The story below was written by my good friend Rik Hoving who runs the Custom Car Chronicle. Rik and I share a great appreciation for both custom cars and sport customs. Those of you interested in these kinds of cars should visit his website via the link below:
For me this story goes back to 2010 when I was well into my research into Sport Custom Cars in America. As I dug into this subject, I was surprised and impressed to see a wider variety of designs being built in the late 1940s and early 1950s than I had ever seen before. What I was witnessing during my readings was a consolidation of designs – agreements in styling methods and other types of convergence on “what” would be a “custom car” and “what” would be a “sports car.” Rudy Makella’s WOW Cadillac jumped out from the pages of magazines when I first saw it.
As you’ll learn in Rik’s story below, Rudy’s and his family owned a power hammer company – what we know call a metal shaping company. They were located in Indianapolis, Indiana and built custom ordered/modified ambulances, hearses, limousines and more. Rudy was a young man at the time working for his father’s company when he decided he wanted to create a custom car of his own design. Starting with an early 1940s Cadillac convertible, Rudy created an entirely new body for it – one in which the entire front clip rolled forward to reveal the engine when needed. A unique design and a unique car. Worthy of attention the first time I saw it in the magazines. Then I found the real deal.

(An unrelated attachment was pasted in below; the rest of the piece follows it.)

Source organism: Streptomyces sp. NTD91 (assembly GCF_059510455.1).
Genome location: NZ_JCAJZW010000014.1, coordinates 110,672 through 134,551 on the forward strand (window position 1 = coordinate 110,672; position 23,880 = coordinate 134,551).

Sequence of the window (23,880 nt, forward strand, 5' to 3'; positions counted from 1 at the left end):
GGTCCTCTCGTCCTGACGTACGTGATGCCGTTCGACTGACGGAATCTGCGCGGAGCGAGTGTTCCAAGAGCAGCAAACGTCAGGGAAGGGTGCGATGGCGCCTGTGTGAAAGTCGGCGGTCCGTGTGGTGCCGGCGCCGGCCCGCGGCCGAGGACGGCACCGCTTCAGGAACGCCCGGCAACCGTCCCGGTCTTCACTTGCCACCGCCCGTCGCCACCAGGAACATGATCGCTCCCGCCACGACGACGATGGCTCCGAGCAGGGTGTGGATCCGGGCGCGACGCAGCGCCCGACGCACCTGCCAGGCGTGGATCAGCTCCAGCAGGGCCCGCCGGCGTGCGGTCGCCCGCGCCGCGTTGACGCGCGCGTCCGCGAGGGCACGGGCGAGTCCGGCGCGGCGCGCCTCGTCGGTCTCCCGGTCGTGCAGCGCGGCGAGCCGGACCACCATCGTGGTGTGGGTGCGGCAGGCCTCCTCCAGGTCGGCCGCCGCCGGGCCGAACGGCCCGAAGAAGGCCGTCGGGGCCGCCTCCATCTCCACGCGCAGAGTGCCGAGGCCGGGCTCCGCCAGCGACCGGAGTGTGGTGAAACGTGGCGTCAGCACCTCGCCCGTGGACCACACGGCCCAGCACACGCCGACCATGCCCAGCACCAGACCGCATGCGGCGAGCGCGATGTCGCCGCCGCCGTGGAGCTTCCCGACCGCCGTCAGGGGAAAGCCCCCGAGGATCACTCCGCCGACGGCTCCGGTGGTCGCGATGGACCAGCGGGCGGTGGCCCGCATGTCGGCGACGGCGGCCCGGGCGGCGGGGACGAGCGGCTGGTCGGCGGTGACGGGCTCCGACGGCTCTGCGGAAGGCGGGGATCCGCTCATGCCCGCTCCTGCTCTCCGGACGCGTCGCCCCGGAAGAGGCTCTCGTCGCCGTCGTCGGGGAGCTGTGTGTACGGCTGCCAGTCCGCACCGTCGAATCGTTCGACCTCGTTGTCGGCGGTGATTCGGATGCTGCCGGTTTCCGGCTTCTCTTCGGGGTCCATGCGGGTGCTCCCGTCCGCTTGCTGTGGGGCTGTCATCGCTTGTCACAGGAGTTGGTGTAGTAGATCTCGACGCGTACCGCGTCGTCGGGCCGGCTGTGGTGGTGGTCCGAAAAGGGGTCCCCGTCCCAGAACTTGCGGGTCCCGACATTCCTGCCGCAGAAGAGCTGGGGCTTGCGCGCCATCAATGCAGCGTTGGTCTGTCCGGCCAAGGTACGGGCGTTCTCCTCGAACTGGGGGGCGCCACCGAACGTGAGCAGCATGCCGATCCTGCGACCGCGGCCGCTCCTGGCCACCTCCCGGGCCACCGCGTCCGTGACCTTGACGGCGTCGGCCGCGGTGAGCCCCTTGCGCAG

In 2010, Stephen Lisak had posted photos of the car he had found nearly two decades before and saved from a junkyard. With a bit of research, I confirmed what the car was and shared it Stephen and his wife Mary – the nicest folks you’d ever hope to meet. Over the years we became fast friends and late in 2018 I bought the car.
Back in 2014, Rik Hoving worked with Stephen Lisak to create a story about Stephen’s car – the WOW Cadillac. Recently I asked Rik if we could share his story of this car with our readers here at Undiscovered Classics and today’s story is the result of Rik saying “yes.” Thanks Rik! So away we go.
The Rudy Makela Cadillac
Custom Car Chronicle: April 29, 2014
In the late 1940s and early 1950s, a lot of Sport Custom cars were built. Some in back yards and home garages, others by professional shops. Very popular at the time they received a fair amount of exposure.
The first time I saw this car, the “WOW” Cadillac, was when I found a copy of the 1951 Trend book #101 Custom Cars. Two photos of the car appeared in this booklet, one showing the hood /front fender section sliding forward and the other was a front 3/4 view of the car. Both with the dark covered soft top up. Later I found out that the same photos had also been used in the August 1950 issue of Motor Trend magazine. The car was a a typical Sports Custom styled creation, but unlike most of these which were shaped from existing body parts, this Cadillac had an all custom created body.
In early 2014 the Custom Car Chronicle received an email from Stephen Lisak. Stephan had viewed the articles on the CCC with great pleasure and was wondering if we would be interested in doing an article on the Sports Custom he had acquired in 1983. It turned out to be the Cadillac I remembered from the 1951 Custom Cars booklet. Stephan offered to write the story on the car and supply the photos. Let’s let Stephen tell the story on this Cadillac Sports Custom.